Elevation of Troponin after scheduled percutaneous coronary intervention (PCI) is a recognized consequence. We sought to evaluate the prognostic significance and impact of the newly published definition of PCI-related myocardial infarction (MI) according to which any troponin elevation >3 times the upper reference limit identify a peri-procedural MI.Methods
Search of BioMedCentral, CENTRAL, mRCT and PubMed (updated May 2008). Outcomes of interest were: MACE [the composite of all cause death, MI, repeat target vessel PCI (re-PCI) and coronary artery bypass grafting (CABG)]; single end points were also assessed.Results
Fifteen studies have been included totalling 7578 patients. Troponin elevation occurred in 28.7% of the procedures. The incidence of PCI-related MI according to the new definition was 14.5%. During the hospitalization, any level of raised troponin was associated with an increased risk of MACE [OR 11.29 (3.00–42.48), Number needed to harm (NNH) 5], death [OR 7.16 (1.95–26.27), NNH=100], MI [OR 30.85 (6.05–157.38), NNH=4] and re-PCI [OR 4.13 (1.23–13.88), NNH=50]. Patients with PCI-related MI had an increased risk of death [OR 17.25 (2.71–109.96), NNH=100] and re-PCI [OR 10.86 (3.2–36.94), NNH=25]. At follow up of 18 months any troponin elevation was associated with an increased risk of MACE [OR 1.48 (1.12–1.96), NNH=20], death [OR 2.19 (1.59–3.00), NNH=50], MI [OR 3.29 (2.71–6.31), NNH=33] and re-PCI [OR 1.47 (1.06–2.03), NNH=25]. In patients with PCI-related MI the risk of MACE was further increased: OR 2.25 (1.26–4.00), NNH=3. An increase of the troponin level below the cut-off was not associated with MACE.Conclusion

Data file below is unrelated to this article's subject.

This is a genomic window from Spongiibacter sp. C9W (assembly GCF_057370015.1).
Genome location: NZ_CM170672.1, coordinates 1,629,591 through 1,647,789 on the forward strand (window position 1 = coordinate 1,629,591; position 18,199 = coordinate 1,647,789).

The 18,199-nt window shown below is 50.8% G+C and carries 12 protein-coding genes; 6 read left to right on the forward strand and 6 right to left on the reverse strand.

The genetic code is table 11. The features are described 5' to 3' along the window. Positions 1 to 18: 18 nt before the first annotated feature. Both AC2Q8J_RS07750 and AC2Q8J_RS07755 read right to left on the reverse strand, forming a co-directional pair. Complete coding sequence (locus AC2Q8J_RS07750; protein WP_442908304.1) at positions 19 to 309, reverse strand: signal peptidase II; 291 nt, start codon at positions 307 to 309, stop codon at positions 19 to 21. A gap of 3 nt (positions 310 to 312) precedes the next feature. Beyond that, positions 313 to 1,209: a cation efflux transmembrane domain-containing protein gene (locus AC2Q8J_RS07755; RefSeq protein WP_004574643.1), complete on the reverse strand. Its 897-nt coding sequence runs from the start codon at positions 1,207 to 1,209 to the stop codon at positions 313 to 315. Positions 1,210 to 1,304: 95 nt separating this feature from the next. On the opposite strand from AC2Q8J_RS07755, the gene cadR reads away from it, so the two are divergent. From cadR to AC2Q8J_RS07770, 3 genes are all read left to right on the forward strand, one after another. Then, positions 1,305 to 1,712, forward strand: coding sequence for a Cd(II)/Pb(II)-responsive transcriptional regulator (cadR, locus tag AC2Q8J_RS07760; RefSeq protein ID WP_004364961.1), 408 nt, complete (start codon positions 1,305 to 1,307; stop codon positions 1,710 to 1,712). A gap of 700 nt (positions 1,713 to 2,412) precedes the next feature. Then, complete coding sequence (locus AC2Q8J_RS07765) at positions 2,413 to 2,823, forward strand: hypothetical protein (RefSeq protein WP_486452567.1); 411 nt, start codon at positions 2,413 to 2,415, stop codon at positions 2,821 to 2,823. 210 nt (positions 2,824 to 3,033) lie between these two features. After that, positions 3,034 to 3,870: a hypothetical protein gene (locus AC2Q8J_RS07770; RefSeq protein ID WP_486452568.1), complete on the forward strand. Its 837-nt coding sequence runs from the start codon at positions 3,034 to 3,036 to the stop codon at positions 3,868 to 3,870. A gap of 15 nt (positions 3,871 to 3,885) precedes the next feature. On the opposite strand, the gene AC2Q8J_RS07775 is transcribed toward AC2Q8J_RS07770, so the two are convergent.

A diagnosis of MI according to the new guidelines applies to 15% of patients undergoing PCI and these patients are at high risk of further adverse events both during the hospital stay and at 18 months.